In December, the State Department released its annual Country Reports on Terrorism. Even though it wasn’t published until the end of 2021, the report covers only the previous calendar year. Therefore, some of the material is clearly dated, including a passage touting the supposedly “aggressive action” taken by Afghan security forces against “terrorist elements” throughout 2020. Of course, those security forces no longer exist, as the Taliban overran the entirety of Afghanistan in 2021.
Afghanistan has vacated the front pages of the global news cycle as the Taliban consolidates its hold on the country after 20 years of war. However, the crisis points in the State and the conflicts that surround it are evolving in a fast-paced and erratic manner, highlighting developing challenges from the perspective of terrorism in South Asia. From a political point of view, the Taliban, an Islamist insurgency, is now responsible for statecraft, security, and bizarrely, counterterrorism.
The steady rise of the Islamic State Khorasan Province (ISKP), the Islamic State (IS)’s Afghan affiliate in Afghanistan, around the narrative of victory of the Taliban was not entirely unexpected. Throughout the process of the Doha negotiations, which culminated with the United States (US)-Taliban exit deal (February 2020), the IS ecosystem and its online propaganda machinery continuously chided the Taliban for aligning with the US, and by association losing any upper hand in being leaders of the jihad against the enemy (the US, the West). It is interesting to note that the IS’s pushback against the Taliban’s posturing viz-a-viz the US is not exclusive or a first-time event, challenging the West.
In analyzing the media of the Islamic State (IS), it is possible to observe numerous trends and compare “provinces” by observing photographs and videos, including choice of clothing, equipment, or weapons. A region of IS media expansion in recent years is Africa, with several officially recognized and active provinces producing different types of propaganda , including both formal and informal material of varying quality. In this article, the media of the two most active African provinces will be analyzed: Islamic State in West Africa Province’s (ISWAP) Nigerian (often wrongly called “Boko Haram”) and Sahelian (“Islamic State in Greater Sahara”) branches, and Islamic State in Central African Province’s (ISCAP) Congolese and Mozambican branches.
Since the Taliban captured Kabul and installed its new government of Afghanistan in August, Islamic State in Khorasan Province (ISKP) has been carrying out numerous attacks. ISKP has targeted both the Taliban and vulnerable minorities, such as Shias (Terrorism Monitor, November 19). One of the most recent and deadliest ISKP attacks was carried out at the Daud Khan hospital in Kabul on November 2 by five inghimasi (“fighting until death”) fighters, who also killed prominent Taliban commander, Qari Hamdullah Mukhlis (Twitter.com/Valle_Riccardo, November 2). Another was the bombing of two buses, which were carrying Shia civilians in the Shia district of Dasht-e-Barchi and Kabul’s third district (Twitter.com/AfghanAnalyst, November 17).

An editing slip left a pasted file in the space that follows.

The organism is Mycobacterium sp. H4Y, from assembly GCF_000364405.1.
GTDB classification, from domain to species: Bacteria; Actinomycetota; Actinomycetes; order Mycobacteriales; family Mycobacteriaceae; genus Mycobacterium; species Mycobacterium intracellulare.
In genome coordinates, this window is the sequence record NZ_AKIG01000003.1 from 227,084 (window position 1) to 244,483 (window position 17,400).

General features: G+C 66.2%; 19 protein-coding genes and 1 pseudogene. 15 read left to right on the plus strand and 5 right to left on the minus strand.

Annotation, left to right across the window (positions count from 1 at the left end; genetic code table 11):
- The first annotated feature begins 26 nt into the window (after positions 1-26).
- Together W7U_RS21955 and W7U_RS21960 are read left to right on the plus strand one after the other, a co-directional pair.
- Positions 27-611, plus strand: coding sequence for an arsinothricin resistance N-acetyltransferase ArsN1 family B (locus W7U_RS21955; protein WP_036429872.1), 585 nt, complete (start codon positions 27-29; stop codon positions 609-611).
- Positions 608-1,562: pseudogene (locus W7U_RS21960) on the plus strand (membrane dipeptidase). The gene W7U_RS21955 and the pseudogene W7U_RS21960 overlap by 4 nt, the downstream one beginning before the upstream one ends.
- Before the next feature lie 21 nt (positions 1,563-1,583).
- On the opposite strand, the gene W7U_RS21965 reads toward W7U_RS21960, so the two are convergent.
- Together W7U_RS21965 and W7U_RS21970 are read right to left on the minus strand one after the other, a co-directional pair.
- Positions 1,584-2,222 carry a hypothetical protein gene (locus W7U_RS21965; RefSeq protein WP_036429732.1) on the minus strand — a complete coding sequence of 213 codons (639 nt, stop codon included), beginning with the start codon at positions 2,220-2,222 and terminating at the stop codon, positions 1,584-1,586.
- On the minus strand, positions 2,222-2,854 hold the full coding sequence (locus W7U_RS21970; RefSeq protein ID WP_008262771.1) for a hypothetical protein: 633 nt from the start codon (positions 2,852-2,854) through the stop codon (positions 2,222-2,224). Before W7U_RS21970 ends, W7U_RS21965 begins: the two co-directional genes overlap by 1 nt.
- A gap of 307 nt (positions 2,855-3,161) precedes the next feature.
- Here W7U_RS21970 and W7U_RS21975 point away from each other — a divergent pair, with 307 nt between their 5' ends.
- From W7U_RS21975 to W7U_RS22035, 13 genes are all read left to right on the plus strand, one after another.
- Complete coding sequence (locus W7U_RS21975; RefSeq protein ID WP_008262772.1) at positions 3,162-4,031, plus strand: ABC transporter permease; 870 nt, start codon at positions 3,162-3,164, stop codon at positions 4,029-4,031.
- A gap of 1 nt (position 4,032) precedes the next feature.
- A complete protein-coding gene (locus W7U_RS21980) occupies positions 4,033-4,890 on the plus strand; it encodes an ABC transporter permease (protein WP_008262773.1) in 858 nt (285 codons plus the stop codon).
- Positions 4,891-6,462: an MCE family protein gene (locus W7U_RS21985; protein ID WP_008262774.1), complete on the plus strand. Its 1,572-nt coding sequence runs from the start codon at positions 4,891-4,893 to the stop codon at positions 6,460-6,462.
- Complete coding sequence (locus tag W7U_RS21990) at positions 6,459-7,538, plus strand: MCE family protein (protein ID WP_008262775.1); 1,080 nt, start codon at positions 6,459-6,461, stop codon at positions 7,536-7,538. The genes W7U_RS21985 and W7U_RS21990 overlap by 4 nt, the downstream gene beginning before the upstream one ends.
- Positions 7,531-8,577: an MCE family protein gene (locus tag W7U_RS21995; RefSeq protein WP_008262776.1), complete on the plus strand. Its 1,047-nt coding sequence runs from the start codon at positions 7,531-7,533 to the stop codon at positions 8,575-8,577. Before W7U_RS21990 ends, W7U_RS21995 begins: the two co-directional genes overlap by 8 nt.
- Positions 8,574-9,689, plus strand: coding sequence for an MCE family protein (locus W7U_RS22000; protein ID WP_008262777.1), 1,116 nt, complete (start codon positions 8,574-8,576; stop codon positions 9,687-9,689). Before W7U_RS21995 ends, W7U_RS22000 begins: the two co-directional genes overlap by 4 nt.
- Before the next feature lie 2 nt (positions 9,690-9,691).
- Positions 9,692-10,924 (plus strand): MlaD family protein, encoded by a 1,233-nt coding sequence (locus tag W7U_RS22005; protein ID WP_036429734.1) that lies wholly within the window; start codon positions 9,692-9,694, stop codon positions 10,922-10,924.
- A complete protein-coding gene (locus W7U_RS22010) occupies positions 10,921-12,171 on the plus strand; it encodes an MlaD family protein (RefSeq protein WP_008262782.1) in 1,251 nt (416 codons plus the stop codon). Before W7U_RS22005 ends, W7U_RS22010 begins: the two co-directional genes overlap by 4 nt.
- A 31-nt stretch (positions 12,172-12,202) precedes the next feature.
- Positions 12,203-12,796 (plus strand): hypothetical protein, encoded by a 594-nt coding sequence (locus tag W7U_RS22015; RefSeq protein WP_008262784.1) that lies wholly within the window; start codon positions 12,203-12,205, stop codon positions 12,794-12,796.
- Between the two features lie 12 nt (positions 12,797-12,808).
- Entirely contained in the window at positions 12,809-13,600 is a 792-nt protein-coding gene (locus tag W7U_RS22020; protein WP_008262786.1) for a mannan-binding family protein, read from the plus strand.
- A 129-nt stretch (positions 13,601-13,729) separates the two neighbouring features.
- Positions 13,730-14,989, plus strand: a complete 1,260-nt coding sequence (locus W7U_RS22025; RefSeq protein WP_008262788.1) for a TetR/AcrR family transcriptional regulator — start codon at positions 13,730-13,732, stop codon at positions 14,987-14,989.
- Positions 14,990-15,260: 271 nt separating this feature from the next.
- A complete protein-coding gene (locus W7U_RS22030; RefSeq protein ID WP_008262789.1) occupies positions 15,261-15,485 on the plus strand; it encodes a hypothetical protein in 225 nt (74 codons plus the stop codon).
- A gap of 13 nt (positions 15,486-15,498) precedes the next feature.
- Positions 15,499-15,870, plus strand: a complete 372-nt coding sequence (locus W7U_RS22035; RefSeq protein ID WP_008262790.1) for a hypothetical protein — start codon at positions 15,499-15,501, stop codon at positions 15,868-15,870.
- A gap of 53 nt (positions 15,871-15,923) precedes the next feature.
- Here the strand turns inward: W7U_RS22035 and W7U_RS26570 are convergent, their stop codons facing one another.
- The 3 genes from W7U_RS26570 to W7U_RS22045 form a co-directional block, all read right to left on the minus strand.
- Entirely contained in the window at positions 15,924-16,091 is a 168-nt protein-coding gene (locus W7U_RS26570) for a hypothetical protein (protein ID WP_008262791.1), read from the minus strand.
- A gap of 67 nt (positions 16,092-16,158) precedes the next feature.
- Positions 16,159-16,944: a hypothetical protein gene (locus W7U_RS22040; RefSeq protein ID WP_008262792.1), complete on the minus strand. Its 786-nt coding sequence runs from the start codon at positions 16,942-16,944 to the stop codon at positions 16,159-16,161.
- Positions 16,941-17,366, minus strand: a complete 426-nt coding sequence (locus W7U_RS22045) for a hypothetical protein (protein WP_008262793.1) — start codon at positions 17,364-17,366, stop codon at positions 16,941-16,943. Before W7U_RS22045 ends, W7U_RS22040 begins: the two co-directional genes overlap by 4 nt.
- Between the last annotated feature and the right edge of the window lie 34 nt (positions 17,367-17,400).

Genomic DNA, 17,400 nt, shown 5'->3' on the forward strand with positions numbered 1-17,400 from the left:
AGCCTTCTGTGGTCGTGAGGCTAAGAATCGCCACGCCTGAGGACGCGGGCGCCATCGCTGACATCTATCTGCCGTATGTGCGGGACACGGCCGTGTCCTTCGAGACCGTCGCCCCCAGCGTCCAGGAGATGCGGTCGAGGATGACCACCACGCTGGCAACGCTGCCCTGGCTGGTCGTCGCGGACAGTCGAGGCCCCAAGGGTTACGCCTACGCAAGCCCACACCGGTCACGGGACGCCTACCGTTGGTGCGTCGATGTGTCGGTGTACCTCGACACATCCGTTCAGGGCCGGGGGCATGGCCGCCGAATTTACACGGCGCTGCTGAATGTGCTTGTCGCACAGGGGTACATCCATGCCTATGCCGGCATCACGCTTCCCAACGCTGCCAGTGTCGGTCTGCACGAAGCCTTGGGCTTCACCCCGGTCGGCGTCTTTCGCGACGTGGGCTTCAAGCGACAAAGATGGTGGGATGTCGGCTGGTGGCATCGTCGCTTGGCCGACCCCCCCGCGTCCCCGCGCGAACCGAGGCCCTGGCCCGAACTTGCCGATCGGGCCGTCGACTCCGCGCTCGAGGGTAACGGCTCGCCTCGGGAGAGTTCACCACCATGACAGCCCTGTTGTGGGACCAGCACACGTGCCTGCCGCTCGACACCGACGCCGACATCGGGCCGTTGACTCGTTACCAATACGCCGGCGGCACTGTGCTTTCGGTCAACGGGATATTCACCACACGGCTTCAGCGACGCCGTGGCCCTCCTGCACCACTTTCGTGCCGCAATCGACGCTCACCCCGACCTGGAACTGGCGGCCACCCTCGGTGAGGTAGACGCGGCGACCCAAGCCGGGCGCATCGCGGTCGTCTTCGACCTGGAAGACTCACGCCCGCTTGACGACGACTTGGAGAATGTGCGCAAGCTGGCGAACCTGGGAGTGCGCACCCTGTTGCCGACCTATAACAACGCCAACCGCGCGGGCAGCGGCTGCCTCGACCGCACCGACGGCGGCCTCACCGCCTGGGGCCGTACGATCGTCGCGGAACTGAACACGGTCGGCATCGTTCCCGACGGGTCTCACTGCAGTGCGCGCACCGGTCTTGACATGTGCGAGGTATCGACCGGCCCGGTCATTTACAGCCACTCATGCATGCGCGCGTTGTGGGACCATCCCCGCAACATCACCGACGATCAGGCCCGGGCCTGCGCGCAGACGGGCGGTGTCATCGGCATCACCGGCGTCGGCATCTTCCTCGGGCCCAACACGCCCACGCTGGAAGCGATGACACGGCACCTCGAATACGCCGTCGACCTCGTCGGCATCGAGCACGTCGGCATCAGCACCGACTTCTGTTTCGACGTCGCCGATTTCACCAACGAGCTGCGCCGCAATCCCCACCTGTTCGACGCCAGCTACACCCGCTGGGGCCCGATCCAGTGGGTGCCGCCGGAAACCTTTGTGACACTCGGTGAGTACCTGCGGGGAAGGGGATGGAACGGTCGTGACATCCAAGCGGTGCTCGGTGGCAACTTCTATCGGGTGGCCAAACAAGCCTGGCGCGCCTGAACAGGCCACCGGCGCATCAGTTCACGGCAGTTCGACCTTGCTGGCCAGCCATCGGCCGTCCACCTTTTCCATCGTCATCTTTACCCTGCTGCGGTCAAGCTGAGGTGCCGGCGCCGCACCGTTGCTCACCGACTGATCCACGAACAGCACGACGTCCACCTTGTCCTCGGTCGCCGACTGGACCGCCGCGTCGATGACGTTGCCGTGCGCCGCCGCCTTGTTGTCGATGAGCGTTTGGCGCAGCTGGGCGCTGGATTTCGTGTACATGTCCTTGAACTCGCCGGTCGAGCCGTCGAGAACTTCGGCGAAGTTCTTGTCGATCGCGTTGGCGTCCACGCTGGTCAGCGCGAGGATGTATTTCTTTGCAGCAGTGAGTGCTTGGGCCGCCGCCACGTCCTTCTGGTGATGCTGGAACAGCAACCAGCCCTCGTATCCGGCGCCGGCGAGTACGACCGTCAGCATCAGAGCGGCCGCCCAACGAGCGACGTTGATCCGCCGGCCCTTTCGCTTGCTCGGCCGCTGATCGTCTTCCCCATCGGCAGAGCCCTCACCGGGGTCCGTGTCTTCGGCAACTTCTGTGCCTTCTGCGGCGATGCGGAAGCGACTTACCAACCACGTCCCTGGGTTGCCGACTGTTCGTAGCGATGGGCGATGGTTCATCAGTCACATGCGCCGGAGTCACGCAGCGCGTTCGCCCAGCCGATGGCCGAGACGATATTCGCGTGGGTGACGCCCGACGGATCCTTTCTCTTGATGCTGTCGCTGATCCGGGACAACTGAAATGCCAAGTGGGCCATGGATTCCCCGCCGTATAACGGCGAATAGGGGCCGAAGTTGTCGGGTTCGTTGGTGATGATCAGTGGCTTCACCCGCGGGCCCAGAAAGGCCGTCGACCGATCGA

The Islamic State conducted a deadly attack in Iraq late last night.
The shooting occurred in the Diyala province northeast of Baghdad, in the village of Al-Rashad. Twelve civilians were killed and at least 15 were injured, the Iraqi news outlet Shafaq reported. The Associated Press reported the death toll as at least 11 civilians and six injured. The IS fighters kidnapped two residents of the village earlier and then launched the attack after their ransom demand was not met, according to the outlet.
According to Russia’s top diplomat, the situation in Afghanistan following the establishment of a new balance of power cannot be described as stable
The legal fallout from Islamic State’s short but bloody existence is both complex and enduring. For those Westerners who travelled to Syria and Iraq to join the jihadist project, which ended with the fall of Baghouz in southeastern Syria in March 2019, justice has taken different forms. Many were killed by Syrian or Iraqi government forces, in air strikes carried out by their own country or that of an ally, or by armed groups supported by the West. Those men and women that survived the five years of conflict have been variously detained, tried in foreign jurisdictions, had their citizenship stripped and been left to languish in identity limbo, or been deported and tried at home.
Russian President Vladimir Putin has said the Islamic State (IS) militant group has thousands of fighters in northern Afghanistan, as Moscow prepares to host international talks next week on the situation in the country.
“According to our intelligence, the number of (IS) members alone in northern Afghanistan is about 2,000 people,” Putin said on October 15 during a video address to the Commonwealth of Independent States (CIS) summit of ex-Soviet states.
Islamic State finance chief Sami Jassim Mohammed al-Jabouri’s head and chin are covered in black stubble as he stares squarely into the camera in a mug shot accompanying a US Rewards for Justice page offering $5 million for information leading to his arrest.